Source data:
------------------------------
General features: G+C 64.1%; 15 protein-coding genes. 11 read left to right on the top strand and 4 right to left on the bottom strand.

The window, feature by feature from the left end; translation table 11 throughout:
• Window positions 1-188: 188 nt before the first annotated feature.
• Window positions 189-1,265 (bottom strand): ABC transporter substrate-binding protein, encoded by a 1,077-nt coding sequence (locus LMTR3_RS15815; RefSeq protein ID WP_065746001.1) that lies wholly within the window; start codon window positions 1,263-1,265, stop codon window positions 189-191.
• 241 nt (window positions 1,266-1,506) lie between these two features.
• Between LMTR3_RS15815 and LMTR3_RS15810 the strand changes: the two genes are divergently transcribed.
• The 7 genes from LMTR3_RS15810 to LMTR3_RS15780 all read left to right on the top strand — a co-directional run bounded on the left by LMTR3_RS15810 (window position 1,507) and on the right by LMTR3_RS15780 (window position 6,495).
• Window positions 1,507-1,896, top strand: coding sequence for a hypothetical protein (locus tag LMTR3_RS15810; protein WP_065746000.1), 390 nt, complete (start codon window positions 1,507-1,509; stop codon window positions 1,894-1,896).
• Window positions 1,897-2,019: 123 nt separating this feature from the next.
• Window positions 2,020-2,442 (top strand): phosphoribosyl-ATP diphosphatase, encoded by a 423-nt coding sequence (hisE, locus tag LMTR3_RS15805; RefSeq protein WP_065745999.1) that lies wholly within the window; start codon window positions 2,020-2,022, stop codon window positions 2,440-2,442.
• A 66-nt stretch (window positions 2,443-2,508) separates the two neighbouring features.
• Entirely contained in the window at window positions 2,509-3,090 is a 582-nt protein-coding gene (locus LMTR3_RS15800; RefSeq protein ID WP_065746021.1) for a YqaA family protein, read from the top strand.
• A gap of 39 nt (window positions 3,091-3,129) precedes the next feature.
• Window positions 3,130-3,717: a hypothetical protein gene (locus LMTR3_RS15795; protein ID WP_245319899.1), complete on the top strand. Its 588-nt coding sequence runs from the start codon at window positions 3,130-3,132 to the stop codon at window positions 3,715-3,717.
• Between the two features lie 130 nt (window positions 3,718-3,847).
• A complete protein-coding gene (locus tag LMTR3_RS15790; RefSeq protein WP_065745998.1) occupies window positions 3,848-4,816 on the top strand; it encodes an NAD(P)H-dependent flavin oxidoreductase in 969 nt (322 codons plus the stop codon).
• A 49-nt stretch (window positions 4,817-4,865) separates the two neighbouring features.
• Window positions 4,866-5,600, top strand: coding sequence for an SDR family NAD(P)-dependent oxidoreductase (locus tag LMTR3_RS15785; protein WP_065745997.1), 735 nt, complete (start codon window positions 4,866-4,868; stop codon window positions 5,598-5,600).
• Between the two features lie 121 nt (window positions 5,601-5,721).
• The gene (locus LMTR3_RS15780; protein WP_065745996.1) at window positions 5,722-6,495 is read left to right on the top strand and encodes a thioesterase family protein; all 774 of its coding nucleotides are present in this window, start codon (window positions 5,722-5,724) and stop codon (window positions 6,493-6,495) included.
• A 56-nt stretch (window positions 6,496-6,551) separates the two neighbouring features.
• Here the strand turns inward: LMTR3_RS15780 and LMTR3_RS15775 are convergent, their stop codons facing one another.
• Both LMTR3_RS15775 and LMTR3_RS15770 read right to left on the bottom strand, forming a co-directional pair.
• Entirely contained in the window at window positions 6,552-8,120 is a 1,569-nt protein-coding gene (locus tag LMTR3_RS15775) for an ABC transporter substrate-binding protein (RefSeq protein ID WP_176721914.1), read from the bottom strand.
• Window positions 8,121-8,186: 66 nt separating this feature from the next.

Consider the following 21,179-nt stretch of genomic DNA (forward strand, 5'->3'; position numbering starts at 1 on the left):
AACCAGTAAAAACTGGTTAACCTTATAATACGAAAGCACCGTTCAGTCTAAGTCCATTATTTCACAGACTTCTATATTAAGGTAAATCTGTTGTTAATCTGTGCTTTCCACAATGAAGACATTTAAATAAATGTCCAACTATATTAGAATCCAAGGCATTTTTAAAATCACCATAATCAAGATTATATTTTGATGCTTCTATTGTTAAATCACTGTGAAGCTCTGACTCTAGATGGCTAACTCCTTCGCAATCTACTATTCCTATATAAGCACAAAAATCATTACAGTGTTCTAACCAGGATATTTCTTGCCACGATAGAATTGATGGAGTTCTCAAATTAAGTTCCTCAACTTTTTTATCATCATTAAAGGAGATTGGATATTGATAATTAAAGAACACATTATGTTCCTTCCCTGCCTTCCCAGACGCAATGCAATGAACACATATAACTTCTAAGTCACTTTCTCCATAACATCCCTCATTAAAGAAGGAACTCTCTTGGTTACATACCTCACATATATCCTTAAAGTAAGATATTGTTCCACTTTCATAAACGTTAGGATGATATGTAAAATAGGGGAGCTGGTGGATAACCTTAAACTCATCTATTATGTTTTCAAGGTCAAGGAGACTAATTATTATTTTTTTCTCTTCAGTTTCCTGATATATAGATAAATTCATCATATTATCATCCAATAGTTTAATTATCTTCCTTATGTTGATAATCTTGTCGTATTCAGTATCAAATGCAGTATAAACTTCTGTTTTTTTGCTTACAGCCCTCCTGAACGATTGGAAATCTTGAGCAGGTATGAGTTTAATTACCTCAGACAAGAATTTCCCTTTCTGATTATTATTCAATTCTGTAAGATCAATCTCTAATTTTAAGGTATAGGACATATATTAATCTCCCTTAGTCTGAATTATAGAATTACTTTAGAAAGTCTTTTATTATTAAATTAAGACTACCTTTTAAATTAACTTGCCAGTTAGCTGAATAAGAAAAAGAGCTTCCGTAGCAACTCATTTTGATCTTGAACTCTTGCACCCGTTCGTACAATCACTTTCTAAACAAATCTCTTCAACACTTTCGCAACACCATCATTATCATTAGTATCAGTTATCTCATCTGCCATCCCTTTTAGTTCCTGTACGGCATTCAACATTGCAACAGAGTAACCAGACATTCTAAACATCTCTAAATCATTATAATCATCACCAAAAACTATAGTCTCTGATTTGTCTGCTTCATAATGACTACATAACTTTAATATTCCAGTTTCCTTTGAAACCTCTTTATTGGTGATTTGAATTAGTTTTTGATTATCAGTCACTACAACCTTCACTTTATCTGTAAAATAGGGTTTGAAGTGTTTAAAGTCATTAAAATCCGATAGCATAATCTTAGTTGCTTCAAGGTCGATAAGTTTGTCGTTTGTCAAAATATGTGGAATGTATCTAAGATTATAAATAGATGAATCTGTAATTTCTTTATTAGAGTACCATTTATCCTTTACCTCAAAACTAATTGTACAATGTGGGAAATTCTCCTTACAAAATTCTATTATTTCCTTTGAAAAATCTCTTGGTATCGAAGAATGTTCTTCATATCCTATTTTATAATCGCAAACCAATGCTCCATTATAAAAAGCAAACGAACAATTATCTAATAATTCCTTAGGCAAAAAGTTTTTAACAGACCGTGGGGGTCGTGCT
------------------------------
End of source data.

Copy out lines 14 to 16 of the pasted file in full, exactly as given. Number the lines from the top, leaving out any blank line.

• Window positions 3,130-3,717: a hypothetical protein gene (locus LMTR3_RS15795; protein ID WP_245319899.1), complete on the top strand. Its 588-nt coding sequence runs from the start codon at window positions 3,130-3,132 to the stop codon at window positions 3,715-3,717.
• Between the two features lie 130 nt (window positions 3,718-3,847).
• A complete protein-coding gene (locus tag LMTR3_RS15790; RefSeq protein WP_065745998.1) occupies window positions 3,848-4,816 on the top strand; it encodes an NAD(P)H-dependent flavin oxidoreductase in 969 nt (322 codons plus the stop codon).